Danny Chau: Last Saturday, it took an overtime period for the Hornets to pull off an 80-71 victory. Last night, there was a 78-76 final score with the Hornets and Heat combining to shoot 56-for-164 (34.1 percent) from the field. This isn’t basketball, this is competitive self-immolation. This is the gore of Charlotte. Everyone is screaming, but mercy has answered only the cries of Charlotte so far this year. The Hornets have won eight of their last 10 games. In those 10 games since the start of 2015, they have been the best defense in the NBA by far, allowing an astonishing 90.5 points per 100 possessions. To put that in perspective, the Warriors’ near-perfect defense has allowed 97.0 points per 100 possessions on the season. Not a single opponent in that stretch has reached triple digits in scoring; the Spurs came closest last Wednesday with 98.
The Hornets are who they are and have come to terms with that, which is why they can trot out a frontcourt of Bismack Biyombo, Cody Zeller, and Michael Kidd-Gilchrist in the starting lineup and laugh about it once the game is over. They’ve been amazing at protecting the rim in 2015, and teams have shot less than 28 percent against them on non-corner 3s. The team deserves some shine for rediscovering its strengths and doubling down on them. As much as it can seem otherwise, there isn’t a right way to win. It’s a shame that the Hornets and Hawks1 don’t play again until the end of March. I would’ve loved to see the bastion of basketball purity collide against its direct inverse at the peak of its powers.
This Was Brandon Jennings’s 20th (!!!) Assist of the Night
Fun fact: The Hornets are one of seven teams to have beaten the Hawks this season. They won on a buzzer-beating 3 from Lance Stephenson back in November. Remember that? Remember him?
Ryan: He’s feeling pretty good about it.
The Wright Stuff
David Sherman/NBAE via Getty Images
Brett Koremenos: Even before the Rajon Rondo trade, frontcourt depth for Dallas — particularly behind Dirk Nowitzki and Chandler Parsons — was an issue. Losing the productive, rangy, dunk-machine Brandan Wright in the deal made the situation even more dire. Dallas was hoping to conjure up some type of sustainable production in-house, with Greg Smith likely absorbing Wright’s minutes behind Tyson Chandler. But with Smith torpedoing the team’s offense during his time on the floor — Dallas’s offensive rating is a paltry 96.0 when he’s in — head coach Rick Carlisle needed another option.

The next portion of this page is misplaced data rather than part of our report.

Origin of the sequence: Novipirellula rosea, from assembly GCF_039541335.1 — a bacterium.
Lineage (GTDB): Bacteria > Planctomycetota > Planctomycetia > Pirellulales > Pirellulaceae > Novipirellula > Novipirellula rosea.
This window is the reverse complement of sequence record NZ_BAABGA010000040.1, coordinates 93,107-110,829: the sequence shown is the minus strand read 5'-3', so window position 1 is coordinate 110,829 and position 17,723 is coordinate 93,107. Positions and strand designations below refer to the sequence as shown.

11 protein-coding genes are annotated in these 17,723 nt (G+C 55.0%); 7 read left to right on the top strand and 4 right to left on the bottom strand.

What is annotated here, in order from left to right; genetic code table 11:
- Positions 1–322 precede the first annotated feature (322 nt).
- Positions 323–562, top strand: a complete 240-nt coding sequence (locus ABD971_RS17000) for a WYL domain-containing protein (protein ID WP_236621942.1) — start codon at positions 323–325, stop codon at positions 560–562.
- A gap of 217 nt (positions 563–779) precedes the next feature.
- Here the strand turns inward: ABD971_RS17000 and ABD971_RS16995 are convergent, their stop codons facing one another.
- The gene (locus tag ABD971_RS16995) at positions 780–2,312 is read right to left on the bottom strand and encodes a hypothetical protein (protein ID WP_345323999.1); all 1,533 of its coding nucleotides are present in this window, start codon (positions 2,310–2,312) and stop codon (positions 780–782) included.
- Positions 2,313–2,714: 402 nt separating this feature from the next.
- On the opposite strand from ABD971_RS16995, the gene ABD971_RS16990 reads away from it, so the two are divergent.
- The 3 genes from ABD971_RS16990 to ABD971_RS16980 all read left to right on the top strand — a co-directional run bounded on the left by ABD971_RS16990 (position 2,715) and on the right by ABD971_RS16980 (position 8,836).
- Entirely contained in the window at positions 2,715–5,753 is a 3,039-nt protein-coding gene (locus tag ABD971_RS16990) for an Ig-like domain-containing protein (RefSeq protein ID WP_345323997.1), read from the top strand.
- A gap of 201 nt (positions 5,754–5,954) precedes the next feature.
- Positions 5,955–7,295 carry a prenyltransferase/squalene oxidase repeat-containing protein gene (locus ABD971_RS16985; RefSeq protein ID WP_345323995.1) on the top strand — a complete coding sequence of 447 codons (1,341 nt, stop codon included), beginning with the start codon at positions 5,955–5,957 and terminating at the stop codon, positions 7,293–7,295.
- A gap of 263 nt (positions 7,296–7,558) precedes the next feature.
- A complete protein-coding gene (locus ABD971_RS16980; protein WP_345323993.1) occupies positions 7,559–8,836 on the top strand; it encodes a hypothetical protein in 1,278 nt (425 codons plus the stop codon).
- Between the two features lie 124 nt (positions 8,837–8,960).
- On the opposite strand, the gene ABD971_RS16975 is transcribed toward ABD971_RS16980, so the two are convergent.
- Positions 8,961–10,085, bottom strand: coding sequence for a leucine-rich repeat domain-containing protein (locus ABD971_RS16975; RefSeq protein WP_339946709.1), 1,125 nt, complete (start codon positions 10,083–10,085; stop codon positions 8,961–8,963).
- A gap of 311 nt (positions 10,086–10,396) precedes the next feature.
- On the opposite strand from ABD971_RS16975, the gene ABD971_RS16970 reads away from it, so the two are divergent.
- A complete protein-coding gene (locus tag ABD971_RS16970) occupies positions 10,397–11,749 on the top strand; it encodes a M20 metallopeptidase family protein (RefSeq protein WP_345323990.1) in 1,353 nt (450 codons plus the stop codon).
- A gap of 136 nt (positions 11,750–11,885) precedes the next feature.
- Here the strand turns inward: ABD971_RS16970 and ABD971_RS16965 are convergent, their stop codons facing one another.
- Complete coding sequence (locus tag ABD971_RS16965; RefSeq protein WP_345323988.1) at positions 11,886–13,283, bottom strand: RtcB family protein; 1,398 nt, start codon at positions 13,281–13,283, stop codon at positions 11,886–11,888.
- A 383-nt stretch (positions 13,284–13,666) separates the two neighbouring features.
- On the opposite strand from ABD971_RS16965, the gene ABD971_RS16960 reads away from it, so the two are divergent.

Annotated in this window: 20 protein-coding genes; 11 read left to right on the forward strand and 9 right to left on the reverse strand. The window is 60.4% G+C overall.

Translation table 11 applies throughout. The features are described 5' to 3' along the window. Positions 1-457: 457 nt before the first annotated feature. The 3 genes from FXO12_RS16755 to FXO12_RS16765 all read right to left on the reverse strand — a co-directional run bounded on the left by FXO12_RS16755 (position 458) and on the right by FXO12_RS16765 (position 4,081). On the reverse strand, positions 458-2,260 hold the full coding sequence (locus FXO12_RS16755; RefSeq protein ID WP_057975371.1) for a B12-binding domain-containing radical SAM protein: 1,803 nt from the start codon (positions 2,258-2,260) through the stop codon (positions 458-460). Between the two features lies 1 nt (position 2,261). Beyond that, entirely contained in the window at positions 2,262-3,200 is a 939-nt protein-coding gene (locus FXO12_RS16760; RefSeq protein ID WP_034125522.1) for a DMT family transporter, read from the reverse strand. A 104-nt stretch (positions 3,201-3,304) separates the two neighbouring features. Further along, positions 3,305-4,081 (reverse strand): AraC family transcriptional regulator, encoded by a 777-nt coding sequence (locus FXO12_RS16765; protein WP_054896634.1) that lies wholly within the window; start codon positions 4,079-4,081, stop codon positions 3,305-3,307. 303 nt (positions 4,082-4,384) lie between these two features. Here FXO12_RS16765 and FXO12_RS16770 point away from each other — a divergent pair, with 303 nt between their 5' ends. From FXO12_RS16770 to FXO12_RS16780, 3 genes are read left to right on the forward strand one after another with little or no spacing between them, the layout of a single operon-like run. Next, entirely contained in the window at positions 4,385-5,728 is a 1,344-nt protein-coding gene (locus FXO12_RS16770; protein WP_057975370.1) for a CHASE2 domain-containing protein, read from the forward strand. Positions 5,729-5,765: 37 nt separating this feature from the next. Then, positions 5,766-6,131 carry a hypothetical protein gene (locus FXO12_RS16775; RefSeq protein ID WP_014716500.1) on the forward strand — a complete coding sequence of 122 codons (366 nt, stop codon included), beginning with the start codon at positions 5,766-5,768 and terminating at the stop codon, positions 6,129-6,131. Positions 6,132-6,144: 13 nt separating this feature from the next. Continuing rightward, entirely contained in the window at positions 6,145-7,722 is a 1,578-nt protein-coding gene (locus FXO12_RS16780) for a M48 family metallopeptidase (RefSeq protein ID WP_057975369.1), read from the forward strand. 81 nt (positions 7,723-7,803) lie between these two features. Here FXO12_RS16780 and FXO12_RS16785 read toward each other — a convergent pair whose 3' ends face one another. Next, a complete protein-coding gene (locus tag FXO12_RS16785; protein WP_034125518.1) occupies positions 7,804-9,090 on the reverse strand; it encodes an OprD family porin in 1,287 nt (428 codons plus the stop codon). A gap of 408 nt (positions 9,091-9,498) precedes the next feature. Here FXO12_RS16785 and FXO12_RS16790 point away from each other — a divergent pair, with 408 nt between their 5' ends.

Enter Dwight Powell, the rookie second-round pick from Stanford — seemingly just a random throw-in for the Rondo deal. With his six-point, 10-rebound performance last night against the Wolves, Powell has continued to build on a solid four-game stretch during which he has averaged exactly 20 minutes a night.
The slender Powell can and will get bullied by the league’s more tenacious post players, but he’s mobile, long, and active, with a cerebral approach to his game. Like any rookie, Powell has his moments when he tries to do too much, but he makes up for it by trying to be in the correct position at all times on both ends of the floor.
Powell can lurk around the baseline and feast on misses and drop-off passes, space out to about 20 feet when Chandler rolls to unclog the lane, and even dive hard to the rim and free up perimeter shooters. Plus he’s got a good handle and is skilled enough to allow Dallas to run some of its pet sets, like this one from the Wolves game, that normally feature Chandler:
Having help to keep Dallas afloat while Nowitzki and Chandler rest is vital for the Mavs. Maybe Powell will vanish from the rotation by late April, but he’s got a chance to play the key role of keeping the Mavericks’ most important players fresh for what promises to be a grueling postseason.
Play of the Year (of the Week)
Amos Barshad: Dame. DAME. To split a double-team and throw one down against a not-yet-in-tune defense at the sleepy end of a first quarter is lovely enough. To do so at the precipice? Simply insulting. And not just insulting to those who try and fail — insulting also to those who try and succeed but do so without pageantry. Dame. Dame. DAME.
Previous installments of The Play of the Year (of the Week) have included Trevor Booker’s moment of sunshine and whatever the hell Steph Curry was doing here. You can go ahead and delete them from your grain now. They are dead to us, lost in the wastepaper basket of history. This is the one true Play of the Year (of the Week). Um, until next week.
The Epic of Ineptitude